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Biden’s Summit for Democracy Will Include Some Not-So-Democratic Countries

Countries such as Poland, Mexico, and the Philippines have all undermined their own democratic credentials in recent years.

By , a national security and intelligence reporter at Foreign Policy.
A vigil for the Tiananmen Square pro-democracy movement in Beijing
A cutout of the Goddess of Democracy, a symbol of the 1989 Tiananmen Square pro-democracy movement, stands out in a sea of protesters during a vigil to remember the movement in Hong Kong on June 4, 1999. Robyn Beck/AFP/Getty Images

Invitations for U.S. President Joe Biden’s virtual Summit for Democracy will go out this week to heads of state around the world, including the leaders of countries with questionable democratic pedigrees in recent years, Foreign Policy has learned. Poland, Mexico, and the Philippines are among the countries that Biden plans to invite to the summit, which he pledged to hold during his first year in office to counterbalance the pull of authoritarian states such as China and Russia. 

The question of which countries would be on the invite list has prompted months of speculation amid a global trend of democratic backsliding, including among some allies within the European Union and NATO, such as Poland, Hungary, and Turkey. 

“What we’re trying to do through the Summit for Democracy is to galvanize democratic renewal worldwide,” said a senior administration official, speaking on background on the condition of anonymity. “Because of that, we’re seeking a really inclusive, big-tent approach,” the official said.

Invitations for U.S. President Joe Biden’s virtual Summit for Democracy will go out this week to heads of state around the world, including the leaders of countries with questionable democratic pedigrees in recent years, Foreign Policy has learned. Poland, Mexico, and the Philippines are among the countries that Biden plans to invite to the summit, which he pledged to hold during his first year in office to counterbalance the pull of authoritarian states such as China and Russia. 

The question of which countries would be on the invite list has prompted months of speculation amid a global trend of democratic backsliding, including among some allies within the European Union and NATO, such as Poland, Hungary, and Turkey. 

“What we’re trying to do through the Summit for Democracy is to galvanize democratic renewal worldwide,” said a senior administration official, speaking on background on the condition of anonymity. “Because of that, we’re seeking a really inclusive, big-tent approach,” the official said.

Over 100 leaders are expected to be invited to the summit, according to the official, which will take place virtually on Dec. 9 and 10. A geographically and economically diverse range of countries are included on the list, the official said, as the administration seeks to keep as many nations as possible in the democratic fold. South Korea, Japan, Kenya, Ghana, Zambia, Indonesia, and Uruguay are among those to be invited. The administration declined to share the full list.

But some of the choices are likely to stir controversy among democracy advocates. Poland has been steadily backsliding for years as the ruling Law and Justice party has sought to tighten its grip on the country’s judiciary, which has put it on a collision course with the EU. (The Washington-based nonprofit Freedom House still describes Poland as free.) Mexico’s populist President Andrés Manuel López Obrador has openly harkened back to the time of one-party rule in Mexico, and he has stoked widespread concerns that he is undermining the pillars of Mexican democracy.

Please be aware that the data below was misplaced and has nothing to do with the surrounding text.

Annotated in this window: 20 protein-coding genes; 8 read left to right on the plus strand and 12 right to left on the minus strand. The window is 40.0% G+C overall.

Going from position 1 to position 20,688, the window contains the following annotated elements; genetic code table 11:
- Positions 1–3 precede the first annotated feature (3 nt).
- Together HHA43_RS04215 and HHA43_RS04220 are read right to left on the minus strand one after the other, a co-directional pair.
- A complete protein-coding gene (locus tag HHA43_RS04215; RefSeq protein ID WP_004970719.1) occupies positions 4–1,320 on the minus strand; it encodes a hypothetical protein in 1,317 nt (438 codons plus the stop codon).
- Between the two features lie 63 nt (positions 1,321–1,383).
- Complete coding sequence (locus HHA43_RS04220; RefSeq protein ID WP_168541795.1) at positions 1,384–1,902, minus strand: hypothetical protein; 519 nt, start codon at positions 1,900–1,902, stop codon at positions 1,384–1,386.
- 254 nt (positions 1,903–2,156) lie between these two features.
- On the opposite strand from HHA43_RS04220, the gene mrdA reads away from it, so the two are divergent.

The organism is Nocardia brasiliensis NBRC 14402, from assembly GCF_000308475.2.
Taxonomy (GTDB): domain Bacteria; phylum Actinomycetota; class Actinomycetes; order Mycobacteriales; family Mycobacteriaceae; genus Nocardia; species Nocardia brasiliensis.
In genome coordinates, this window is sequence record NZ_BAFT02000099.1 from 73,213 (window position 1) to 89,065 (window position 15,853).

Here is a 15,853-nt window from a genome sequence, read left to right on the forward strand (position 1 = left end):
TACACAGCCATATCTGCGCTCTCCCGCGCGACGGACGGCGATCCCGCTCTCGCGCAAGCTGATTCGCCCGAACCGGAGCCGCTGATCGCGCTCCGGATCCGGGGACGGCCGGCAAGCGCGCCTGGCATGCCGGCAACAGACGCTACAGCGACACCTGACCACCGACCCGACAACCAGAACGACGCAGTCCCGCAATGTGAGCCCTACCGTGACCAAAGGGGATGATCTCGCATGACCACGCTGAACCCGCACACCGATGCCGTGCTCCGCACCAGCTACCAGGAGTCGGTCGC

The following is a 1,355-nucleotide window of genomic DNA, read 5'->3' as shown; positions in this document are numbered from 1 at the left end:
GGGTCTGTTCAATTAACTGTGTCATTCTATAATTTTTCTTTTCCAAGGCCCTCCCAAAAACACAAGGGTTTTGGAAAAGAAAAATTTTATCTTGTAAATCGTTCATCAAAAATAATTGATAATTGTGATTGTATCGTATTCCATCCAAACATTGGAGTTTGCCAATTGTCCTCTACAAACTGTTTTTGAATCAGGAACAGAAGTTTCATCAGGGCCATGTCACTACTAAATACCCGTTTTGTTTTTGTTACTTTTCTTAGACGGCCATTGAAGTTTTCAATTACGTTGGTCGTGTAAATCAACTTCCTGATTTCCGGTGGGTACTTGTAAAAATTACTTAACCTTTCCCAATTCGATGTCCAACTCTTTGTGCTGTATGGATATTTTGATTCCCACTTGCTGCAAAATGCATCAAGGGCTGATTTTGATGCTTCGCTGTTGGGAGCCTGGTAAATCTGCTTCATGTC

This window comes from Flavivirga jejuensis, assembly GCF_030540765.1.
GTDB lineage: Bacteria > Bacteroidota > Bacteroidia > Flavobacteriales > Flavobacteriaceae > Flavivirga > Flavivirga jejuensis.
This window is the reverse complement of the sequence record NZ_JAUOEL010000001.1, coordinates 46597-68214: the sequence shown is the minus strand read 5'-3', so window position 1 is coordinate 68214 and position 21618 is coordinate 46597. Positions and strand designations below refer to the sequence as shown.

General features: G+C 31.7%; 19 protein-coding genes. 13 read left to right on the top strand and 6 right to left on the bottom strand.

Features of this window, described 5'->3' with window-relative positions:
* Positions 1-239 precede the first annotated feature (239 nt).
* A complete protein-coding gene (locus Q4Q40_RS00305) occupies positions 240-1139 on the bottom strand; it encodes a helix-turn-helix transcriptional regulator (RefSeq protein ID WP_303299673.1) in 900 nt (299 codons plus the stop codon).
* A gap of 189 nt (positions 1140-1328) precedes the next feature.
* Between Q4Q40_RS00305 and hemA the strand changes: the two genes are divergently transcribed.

The Philippine invite comes weeks after journalist Maria Ressa was jointly awarded the Nobel Peace Prize for using “freedom of expression to expose abuse of power, use of violence and growing authoritarianism in her native country, the Philippines.” Philippine President Rodrigo Duterte has taken aim at the country’s judiciary and been accommodating to China’s aggressive expansion in the region.

The virtual summit is expected to be followed by a “year of action,” the senior administration official said, which will include efforts to engage civil society and the private sector to keep the momentum going followed by an in-person summit next year as the COVID-19 pandemic fades.

Experts have been divided on the summit and the question of who to invite. Some have supported the idea of extending a hand to countries on the brink of backsliding in the hope of bringing them back into the fold, noting that a gathering of consolidated democracies would likely replicate other international forums and be dominated by Western and some Asian countries. Others have voiced skepticism that a summit will change the trajectory of the world’s emerging strongmen.

“We’re not seeking to define who is a democracy who is not a democracy,” the administration official said. “We recognize that a number of the invited governments are going to have some challenges. … We come to this summit as the U.S. also with humility. We understand we have had challenges, and we are seeking to address our own challenges.”

Democracy has been in decline every year since 2006, according to Freedom House. Last year saw an especially steep decline as authoritarian leaders seized upon the pandemic to crack down on civil liberties and freedom of expression, with only 82 countries rated as “free” in their most recent ranking. India, the world’s most populous democracy, was downgraded from free to partly free. 

The White House has previously said that the summit will focus on three main themes: defending against authoritarianism, the fight against corruption, and promoting respect of human rights. 

Amy Mackinnon is a national security and intelligence reporter at Foreign Policy. Twitter: @ak_mack

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